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theshareef

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## Homework Statement

let f: J --> R^2 be a unit speed curve curve and define it's tangentially equidistant campanion by g(u) = f(t) + r*f'(t) for a fixed r>0. Show that the centre of the osculating circle of f at some u in J is the intersection of the line normal to f'(u) through f(u) and the normal line to g'(u) through g(u).

## Homework Equations

T(u) = f'(u) as f is unit speed (ie. parametrized by arclength)

N(u) = vector normal to f'(u) = R(T(u)) where R is a rotation in the plane by pi/2 in the counterclockwise direction.

The centre of the osculating circle is f(u) + [1/k]*(N(u)), where k is the signed curvature of f.

k := f''(u) dot product with R(f'(u)) for a unit speed curve.

The Frenet-Serret equations also tell us that: N'(u) = -k*T(u)

## The Attempt at a Solution

My attempts have thusfar consisted of applying the defition to find the normal line to f'(u) and g'(u) and setting them equal to each other then trying to reduce with seriously no luck in proving the claim no matter how I try to manipulate them. I've tried realizing that:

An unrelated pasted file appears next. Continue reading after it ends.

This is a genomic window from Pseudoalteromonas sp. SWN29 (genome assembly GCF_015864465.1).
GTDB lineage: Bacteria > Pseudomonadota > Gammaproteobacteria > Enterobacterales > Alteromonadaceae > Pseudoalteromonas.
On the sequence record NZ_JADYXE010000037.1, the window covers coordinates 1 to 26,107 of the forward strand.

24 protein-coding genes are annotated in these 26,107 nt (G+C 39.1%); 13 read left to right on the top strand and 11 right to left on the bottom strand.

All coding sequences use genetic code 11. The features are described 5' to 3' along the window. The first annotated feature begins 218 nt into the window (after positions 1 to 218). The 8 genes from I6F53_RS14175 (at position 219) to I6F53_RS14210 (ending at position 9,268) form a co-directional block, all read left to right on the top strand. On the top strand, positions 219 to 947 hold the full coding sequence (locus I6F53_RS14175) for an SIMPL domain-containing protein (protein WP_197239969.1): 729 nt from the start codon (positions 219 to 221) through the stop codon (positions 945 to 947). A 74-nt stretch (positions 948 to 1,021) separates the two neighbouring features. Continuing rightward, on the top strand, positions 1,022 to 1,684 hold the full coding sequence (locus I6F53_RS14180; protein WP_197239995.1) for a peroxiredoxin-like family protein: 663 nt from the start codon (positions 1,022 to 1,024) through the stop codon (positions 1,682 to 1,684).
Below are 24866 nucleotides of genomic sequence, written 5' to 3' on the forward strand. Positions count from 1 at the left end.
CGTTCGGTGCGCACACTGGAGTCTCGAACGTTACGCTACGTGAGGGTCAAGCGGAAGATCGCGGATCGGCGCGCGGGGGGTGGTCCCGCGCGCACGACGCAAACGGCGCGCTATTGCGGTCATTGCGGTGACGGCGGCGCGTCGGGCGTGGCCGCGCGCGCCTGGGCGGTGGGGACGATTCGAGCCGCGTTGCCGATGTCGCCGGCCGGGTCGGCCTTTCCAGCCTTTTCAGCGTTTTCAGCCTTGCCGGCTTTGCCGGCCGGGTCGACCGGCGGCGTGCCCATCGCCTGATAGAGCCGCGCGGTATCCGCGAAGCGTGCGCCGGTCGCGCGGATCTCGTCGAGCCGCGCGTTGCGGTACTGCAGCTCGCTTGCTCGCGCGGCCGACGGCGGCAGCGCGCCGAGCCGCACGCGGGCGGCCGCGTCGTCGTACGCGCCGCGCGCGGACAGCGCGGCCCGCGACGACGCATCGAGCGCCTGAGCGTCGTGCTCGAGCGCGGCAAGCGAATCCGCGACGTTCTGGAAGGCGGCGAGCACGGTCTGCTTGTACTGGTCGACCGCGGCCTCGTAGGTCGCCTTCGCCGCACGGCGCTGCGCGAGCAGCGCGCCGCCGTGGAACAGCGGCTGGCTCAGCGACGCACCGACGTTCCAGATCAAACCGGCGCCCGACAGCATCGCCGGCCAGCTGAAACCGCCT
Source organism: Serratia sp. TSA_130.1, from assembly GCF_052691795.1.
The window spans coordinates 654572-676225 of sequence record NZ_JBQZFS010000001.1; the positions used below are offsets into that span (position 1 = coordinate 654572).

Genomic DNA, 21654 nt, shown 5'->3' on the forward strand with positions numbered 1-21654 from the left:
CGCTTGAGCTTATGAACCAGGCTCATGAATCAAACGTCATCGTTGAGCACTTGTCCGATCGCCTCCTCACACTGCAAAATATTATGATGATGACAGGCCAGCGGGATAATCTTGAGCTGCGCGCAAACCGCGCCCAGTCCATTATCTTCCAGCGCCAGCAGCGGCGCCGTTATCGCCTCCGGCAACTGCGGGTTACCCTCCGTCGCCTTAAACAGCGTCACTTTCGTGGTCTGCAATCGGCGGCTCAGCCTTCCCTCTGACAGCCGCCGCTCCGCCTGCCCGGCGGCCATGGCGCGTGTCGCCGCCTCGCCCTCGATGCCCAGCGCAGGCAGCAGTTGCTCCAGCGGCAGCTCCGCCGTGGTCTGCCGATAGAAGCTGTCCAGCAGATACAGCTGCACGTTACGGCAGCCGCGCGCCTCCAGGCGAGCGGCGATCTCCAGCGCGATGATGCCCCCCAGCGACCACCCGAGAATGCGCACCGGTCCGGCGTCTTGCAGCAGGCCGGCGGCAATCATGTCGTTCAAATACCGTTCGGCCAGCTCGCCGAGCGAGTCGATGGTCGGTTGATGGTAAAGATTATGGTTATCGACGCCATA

g'(u) = f'(u) + r*(f''(u)) ==> R(g'(u)) = vector pointing in direction normal to g'(u) = R(f'(u)) + r*R(f''(u)) = N(u) + r*(R(f'(u))' = N(u) + r*N'(u) = N(u) + r*(-k*f'(u))

The last few steps can be justified by the fact that R is linear ==> its derivative is itself so that we can manipulate the term R(f''(u)) as shown (I hope) which at least brings the curvature into the fold and intuitevly makes sense in terms of how it is expressed.

No matter what I've tried to do (even going so far as to seemingly uselessly express the desired point in terms of the orthonormal basis (T, N)) has got me no where. Any ideas I'm missing that could get me on the right track?

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